Why You Can’t Laser Engrave Stainless Steel

authorIcon By Jerome Landry on August 13, 2019 topicIcon Laser Marking

If you’ve been searching for information on laser engraving stainless steel, you’ve probably found articles that provide you with steps on how to do it. The truth is: you can’t laser engrave stainless steel. Here’s why this metal alloy is different.

Laser Engraving Stainless Steel Leads to Corrosion

Laser engraving stainless steel removes an important protective layer. In fact, any method that digs markings on the surface (deep or shallow) will remove this layer.

This thin protective layer is composed of chromium oxide. Chromium oxide is formed naturally when chromium reacts with oxygen. This process is a desired form of oxidation known as passivation. The resulting layer prevents corrosion by stopping oxygen from reaching the underlying steel.

When that layer is removed, oxygen causes a chemical reaction on the bare steel. That reaction is known as oxidation. The result is rust, which creates weak spots that gradually destroy the material. That's what happens when you mark stainless steel by laser engraving or laser etching.

Note that laser etching and annealing for stainless steel are sometimes used interchangeably.

Stainless Steel Must Be Laser Annealed, Not Engraved

To create marks such as logos or data matrix codes on stainless steel, you need to rely on a technology that does not remove the chromium oxide layer from the surface.

For such a need, only one technology leaves a permanent mark directly on stainless steel. This technology is laser annealing, and it can be done using a metal laser marking machine.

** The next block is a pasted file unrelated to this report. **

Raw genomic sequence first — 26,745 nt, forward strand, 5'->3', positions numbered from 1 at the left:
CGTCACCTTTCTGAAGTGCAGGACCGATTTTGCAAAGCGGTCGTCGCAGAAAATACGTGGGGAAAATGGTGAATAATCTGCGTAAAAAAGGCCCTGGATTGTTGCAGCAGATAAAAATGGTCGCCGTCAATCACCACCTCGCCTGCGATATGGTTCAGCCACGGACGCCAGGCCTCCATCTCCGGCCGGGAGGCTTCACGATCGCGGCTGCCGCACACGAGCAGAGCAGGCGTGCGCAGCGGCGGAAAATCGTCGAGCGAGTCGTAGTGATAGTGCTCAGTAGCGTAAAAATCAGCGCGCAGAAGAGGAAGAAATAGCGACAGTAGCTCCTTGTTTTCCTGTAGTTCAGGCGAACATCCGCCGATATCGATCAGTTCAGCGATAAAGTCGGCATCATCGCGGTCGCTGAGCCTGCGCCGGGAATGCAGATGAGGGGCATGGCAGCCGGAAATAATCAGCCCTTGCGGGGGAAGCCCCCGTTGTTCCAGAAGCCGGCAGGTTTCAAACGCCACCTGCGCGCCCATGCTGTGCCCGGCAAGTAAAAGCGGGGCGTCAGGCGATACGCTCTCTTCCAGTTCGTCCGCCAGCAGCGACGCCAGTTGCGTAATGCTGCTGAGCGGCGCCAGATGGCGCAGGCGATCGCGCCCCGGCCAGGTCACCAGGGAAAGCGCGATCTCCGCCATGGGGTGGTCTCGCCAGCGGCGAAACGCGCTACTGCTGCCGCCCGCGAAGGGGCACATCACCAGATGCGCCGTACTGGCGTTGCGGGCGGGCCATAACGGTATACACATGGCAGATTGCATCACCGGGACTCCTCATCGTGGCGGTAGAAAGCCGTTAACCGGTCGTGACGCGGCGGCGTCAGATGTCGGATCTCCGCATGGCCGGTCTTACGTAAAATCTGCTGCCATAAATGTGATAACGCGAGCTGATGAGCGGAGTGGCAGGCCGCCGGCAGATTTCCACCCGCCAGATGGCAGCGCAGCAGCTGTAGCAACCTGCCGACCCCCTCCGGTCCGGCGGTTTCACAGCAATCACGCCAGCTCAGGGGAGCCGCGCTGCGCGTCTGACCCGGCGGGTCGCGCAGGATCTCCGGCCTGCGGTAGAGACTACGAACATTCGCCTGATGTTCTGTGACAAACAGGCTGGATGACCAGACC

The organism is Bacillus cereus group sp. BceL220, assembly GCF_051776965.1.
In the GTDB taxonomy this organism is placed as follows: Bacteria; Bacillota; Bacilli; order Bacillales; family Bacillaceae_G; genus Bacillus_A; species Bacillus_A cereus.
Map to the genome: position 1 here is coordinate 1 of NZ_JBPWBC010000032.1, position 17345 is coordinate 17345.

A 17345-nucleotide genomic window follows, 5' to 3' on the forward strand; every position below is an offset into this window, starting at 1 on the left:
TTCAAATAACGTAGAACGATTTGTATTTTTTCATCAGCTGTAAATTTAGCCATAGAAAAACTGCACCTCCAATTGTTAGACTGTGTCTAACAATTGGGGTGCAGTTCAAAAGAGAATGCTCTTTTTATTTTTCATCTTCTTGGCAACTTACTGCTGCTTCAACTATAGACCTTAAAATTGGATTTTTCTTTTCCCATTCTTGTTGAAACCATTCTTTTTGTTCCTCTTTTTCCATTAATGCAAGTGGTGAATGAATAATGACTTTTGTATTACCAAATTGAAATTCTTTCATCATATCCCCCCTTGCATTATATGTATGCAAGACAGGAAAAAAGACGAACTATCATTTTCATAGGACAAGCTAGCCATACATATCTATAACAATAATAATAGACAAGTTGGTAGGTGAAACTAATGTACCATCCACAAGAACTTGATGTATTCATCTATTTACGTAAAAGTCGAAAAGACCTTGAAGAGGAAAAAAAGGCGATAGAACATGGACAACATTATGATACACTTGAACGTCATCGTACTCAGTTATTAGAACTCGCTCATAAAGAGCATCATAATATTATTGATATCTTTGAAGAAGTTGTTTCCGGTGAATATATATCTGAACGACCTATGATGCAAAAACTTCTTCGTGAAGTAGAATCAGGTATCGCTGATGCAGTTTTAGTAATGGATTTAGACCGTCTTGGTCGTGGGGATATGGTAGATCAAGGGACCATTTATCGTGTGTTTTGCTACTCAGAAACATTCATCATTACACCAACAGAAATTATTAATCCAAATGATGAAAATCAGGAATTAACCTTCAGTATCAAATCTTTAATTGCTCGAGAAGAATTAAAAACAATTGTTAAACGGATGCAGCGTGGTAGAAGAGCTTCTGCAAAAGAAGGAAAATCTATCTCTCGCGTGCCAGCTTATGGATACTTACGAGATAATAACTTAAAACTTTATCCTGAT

Laser annealing chemically modifies the steel located under the chromium oxide layer. To do so, the surface is heated until it melts temporarily. During this short time span (milliseconds), oxygen travels below the surface. This creates a desired and controlled form of oxidation under the surface.


What's the result? When the surface cools down and solidifies, the surface color is modified due to oxidation. This color is typically black, although a wide range of colors can be achieved. The resulting mark is beautiful, colorful and permanent.

Most importantly, no material is removed from the surface (as opposed to laser engraving, which ablates the material). This means that the protective layer is unaffected, and that your parts are protected from rust.

Why You Use Stainless Steel Dictates How You Mark It

The main reason for using stainless steel is because it grants protection against rust. Exhaust lines, for example, need that protection because they are constantly exposed to corrosive acids. But there are other reasons for using stainless steel too. Medical devices are made of stainless steel for sanitary reasons. Car interiors may include stainless steel to obtain beautiful designs.

Laser annealing provides permanent traceability and meets all those requirements. Here's what you can expect:

  • Permanent marks
  • High contrast marks
  • High level of detail
  • No cracks or bumps
  • Wide range of colors
  • Relatively slow marking times
  • No consumables
  • Low maintenance

Discuss Your Stainless-Steel Application With a Laser Expert

What can you obtain by discussing with an expert?

  • Marking times
  • Tests using your parts
  • Possible marking colors (depends on your alloy/grade)
  • Quotes for laser machines and systems
  • And much more!

Ask an Expert

Jerome Landry's picture

Jerome Landry

Jerome has been working in the high tech industry for at least 10 years, with a background in physics and physical engineering. He has hands-on experience with laser processes, their interaction with materials, and industrial traceability standards.